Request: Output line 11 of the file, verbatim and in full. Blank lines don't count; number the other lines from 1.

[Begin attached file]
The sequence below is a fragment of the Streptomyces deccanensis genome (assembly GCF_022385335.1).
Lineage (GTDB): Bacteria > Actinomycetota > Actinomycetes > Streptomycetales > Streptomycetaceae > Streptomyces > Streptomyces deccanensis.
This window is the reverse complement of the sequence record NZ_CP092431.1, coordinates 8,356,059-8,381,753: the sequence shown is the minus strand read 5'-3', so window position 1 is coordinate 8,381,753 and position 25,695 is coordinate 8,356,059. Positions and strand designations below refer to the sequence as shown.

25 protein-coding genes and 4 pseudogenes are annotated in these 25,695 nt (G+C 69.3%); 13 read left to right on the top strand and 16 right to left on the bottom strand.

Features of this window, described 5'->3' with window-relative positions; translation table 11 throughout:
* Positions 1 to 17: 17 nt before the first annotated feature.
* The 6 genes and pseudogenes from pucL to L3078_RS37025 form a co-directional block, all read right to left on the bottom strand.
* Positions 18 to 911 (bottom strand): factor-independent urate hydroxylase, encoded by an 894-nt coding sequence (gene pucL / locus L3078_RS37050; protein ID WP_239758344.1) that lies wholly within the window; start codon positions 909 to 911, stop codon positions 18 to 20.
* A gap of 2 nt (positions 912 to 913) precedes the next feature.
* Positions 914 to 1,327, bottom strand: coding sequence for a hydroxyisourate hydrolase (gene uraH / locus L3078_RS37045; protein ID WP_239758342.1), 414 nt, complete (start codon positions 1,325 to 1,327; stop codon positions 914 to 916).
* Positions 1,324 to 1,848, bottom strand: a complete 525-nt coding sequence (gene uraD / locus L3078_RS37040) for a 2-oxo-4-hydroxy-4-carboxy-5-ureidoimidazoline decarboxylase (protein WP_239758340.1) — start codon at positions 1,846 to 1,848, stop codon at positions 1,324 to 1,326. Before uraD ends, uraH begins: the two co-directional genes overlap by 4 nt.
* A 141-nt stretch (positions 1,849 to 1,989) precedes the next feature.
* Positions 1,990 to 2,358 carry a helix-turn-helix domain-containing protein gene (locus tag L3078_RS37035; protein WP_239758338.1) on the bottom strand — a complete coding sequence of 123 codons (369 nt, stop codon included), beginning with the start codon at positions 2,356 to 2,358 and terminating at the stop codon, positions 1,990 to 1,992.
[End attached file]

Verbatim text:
* Positions 1,324 to 1,848, bottom strand: a complete 525-nt coding sequence (gene uraD / locus L3078_RS37040) for a 2-oxo-4-hydroxy-4-carboxy-5-ureidoimidazoline decarboxylase (protein WP_239758340.1) — start codon at positions 1,846 to 1,848, stop codon at positions 1,324 to 1,326. Before uraD ends, uraH begins: the two co-directional genes overlap by 4 nt.